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Notre Dame’s Pop Culture Presence

Brandy Cerne | Tuesday, March 6, 2012

Notre Dame students have always bonded over pop culture, whether it’s watching TV shows together in dorm rooms, belting out Lady Gaga at parties or quoting comedies over dinner at the dining hall. That’s what makes it all the more exciting when we hear our very own school mentioned on a show or know that a celebrity is a fan just like us. This guide provides the most well known Notre Dame references in pop culture.

Beyond the classic football movies “Rudy” and “Knute Rockne, All American” (starring future President Ronald Reagan), Notre Dame has become a mini-star in Hollywood.

One way to impress visitors is to point out all the parts of “Shrek” that relate to Notre Dame. It’s been said that the connection is a myth, but there are just too many coincidences: the outline of the Dome is clearly visible on the back of Shrek’s vest throughout the film; the names of Duloc and Lord Farquaad seem awfully similar to everyone’s favorite rule book and far-off men’s dorm; Duloc’s castle resembles Hesburgh Library; and chemistry professor Graham Lappin’s Scottish accent is a spot-on Shrek.

In both the book and movie versions of “Something Borrowed,” Notre Dame provides a pivotal plot line. Rachel’s dream was to be accepted to the law school. After she’s rejected, her friend Darcy lies about getting in, even though she received lower test scores. This is just the start of Darcy one-upping Rachel, leading to their tense friendship throughout life. There’s also a not entirely positive conversation about the arrogance of Notre Dame students.

Arts & Letters majors often get a bad rap, but they can always defend their choice of study by turning to Brad Pitt’s character in “Mr. & Mrs. Smith,” who majored in art history at Notre Dame. With that degree, he becomes a secret agent married to Angelina Jolie. Your move, Mendoza.

Notre Dame is also a fixture on the small screen. In the pilot episode of “Friday Night Lights,” star quarterback Jason Street is heavily recruited to Notre Dame before getting a career-ruining injury. On “That 70’s Show,” Red wants Eric to attend Notre Dame.

It also has a presence on reality television. On the 17th season of “The Amazing Race,” Thomas Wolfard, class of 2002, and his girlfriend made it all the way to third place, sporting Notre Dame apparel along the way.

In addition to perking up when seeing Notre Dame mentioned on screen, students get a rush to see celebrity fans on the sidelines of football games. In recent years, Jon Bon Jovi has appeared several times. He originally visited because Charlie Weis is a big Bon Jovi fan, but he even came last year after Weis had left.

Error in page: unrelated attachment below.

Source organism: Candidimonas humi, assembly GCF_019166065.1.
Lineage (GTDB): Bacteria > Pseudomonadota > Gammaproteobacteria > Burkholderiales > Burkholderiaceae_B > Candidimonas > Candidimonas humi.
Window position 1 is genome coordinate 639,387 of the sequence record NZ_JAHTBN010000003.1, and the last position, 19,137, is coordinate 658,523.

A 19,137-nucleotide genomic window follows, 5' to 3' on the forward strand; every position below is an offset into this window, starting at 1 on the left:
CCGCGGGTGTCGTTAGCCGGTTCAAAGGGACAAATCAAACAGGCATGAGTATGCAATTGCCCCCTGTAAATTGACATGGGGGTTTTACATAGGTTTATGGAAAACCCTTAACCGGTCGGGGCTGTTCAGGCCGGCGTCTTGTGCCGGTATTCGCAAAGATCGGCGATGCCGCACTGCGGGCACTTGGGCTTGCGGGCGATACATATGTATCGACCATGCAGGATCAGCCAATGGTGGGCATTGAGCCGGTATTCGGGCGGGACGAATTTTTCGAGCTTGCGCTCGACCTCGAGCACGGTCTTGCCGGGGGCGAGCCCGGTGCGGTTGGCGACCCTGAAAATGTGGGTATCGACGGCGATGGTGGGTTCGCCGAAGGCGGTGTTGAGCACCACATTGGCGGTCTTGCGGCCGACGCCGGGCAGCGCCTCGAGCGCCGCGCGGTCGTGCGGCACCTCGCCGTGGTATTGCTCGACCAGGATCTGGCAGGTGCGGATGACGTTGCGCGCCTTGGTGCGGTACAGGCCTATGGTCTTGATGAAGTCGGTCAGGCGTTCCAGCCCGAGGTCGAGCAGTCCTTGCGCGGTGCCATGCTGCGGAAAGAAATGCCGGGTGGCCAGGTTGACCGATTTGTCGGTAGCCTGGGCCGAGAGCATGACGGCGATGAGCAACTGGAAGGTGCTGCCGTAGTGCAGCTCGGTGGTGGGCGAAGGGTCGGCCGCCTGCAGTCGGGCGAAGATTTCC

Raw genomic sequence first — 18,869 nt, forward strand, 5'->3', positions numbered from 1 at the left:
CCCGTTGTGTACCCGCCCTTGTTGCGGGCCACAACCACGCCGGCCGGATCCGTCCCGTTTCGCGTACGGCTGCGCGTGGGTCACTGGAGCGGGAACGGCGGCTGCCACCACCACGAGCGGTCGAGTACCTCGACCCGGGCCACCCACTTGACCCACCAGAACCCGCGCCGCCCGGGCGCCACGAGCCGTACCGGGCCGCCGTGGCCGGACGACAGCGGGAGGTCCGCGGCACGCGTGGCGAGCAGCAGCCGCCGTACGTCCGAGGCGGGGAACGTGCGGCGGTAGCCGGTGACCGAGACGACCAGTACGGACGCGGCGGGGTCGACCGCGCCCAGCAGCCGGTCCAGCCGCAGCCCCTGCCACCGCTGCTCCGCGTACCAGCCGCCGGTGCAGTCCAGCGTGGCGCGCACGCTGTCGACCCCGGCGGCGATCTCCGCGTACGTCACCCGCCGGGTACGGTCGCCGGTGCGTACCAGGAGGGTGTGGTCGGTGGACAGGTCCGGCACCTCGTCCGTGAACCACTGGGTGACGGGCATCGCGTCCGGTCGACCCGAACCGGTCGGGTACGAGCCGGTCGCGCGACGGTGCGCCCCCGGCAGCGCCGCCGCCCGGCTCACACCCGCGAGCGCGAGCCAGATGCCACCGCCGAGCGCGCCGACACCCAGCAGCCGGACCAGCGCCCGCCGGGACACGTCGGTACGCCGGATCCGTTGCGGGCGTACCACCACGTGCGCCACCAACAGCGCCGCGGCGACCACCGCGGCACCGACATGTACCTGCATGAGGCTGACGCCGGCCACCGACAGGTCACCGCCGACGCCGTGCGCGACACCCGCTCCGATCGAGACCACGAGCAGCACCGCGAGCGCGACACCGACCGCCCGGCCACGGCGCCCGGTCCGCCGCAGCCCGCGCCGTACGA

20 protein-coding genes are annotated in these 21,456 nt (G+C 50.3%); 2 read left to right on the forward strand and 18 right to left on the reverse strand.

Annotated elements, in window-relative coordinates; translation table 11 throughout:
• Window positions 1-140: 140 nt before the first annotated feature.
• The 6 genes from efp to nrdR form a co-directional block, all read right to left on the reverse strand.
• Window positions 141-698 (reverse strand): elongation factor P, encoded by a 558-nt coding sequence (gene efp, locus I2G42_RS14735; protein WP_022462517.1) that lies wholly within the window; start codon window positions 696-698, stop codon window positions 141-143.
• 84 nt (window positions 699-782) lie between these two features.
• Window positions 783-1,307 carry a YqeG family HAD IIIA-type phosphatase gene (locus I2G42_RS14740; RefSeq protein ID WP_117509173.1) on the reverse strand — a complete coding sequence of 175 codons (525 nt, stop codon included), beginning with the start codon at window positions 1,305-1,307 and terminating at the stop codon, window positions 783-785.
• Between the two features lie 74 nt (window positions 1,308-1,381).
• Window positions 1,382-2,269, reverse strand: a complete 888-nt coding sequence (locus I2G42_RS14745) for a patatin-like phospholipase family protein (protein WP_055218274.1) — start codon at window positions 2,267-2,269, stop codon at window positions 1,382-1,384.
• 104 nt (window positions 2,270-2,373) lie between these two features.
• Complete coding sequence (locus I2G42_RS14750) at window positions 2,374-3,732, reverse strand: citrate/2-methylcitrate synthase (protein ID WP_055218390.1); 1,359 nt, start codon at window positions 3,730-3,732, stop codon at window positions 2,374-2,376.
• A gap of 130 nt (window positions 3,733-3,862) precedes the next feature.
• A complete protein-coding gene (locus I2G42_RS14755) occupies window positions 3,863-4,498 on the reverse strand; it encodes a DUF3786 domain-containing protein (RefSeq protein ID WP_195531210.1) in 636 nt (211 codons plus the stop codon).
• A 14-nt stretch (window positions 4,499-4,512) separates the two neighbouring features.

Vince Vaughn grew up in Chicago and has supported the school his whole life. In the credits of “The Break-Up,” Vaughn and Jennifer Aniston’s characters are shown attending a football game here. He also has a brief role as a football player in “Rudy.”

Taylor Swift has visited campus, both on a tour and at a football game with Selena Gomez in tow. But Swift probably isn’t too much of a fan after her brother Austin transferred last year.

Snoop Dogg is a professed USC fan, but after performing at Club Fever for two years in a row sporting Notre Dame gear, he just may have converted.

Catholic actor Jim Caviezel (“The Passion of the Christ,” “Person of Interest”) turned to Notre Dame for its education, taking courses in Spanish here for a summer in 2006.

It almost seems superfluous to mention super-fans Martin Sheen and Regis Philbin, but they have contributed to the most visibility of Notre Dame in pop culture yet. Sheen is a devout Catholic and received the Laetare Medal at the 2008 commencement ceremony. His character President Josiah Bartlett on “The West Wing” was an alumnus of Notre Dame.

With Philbin retired and off the air, there will be a lack of Notre Dame’s presence in on-air morning discussions. His daughters and fellow alumnae J.J. Philpin, TV producer and writer of shows such as “The OC” and “Heroes,” and Joanna Philbin, writer of young adult novels, will have to carry the torch.

Speaking of Philbin, when he interviewed George Clooney on the Oscars red carpet in 2008, the first thing Clooney mentioned was the Notre Dame basketball team, which continued to dominate the conversation. That may not be enough to convince anyone Clooney is a fan, but it’s enough to spark hope.

Fan ambiguity abounds, especially concerning Leonardo DiCaprio. DiCaprio has been spotted numerous times in a Notre Dame baseball cap, but further research shows that DiCaprio is really just a fan of sporting all college hats, representing North Carolina, Louisville, Long Beach State and more. However, none of these schools’ hats had the distinction of being worn on DiCaprio’s romantic rendezvous with Blake Lively in Venice.

But what does this all mean for our Catholic school in the middle of the Midwest? It shows how pervasive Notre Dame is in not only the world of entertainment, but also in our world. Pop culture reflects the views of society at any point in time, and with Notre Dame’s presence throughout the decades across various media, it just goes to show how relevant and recognized it really is.

There’s a Notre Dame mystique, and a reference to the school carries an inherent meaning that stands for something more than just football. Above all, besides reaffirming how much Notre Dame has permeated society, it’s just plain fun to notice these pop culture references.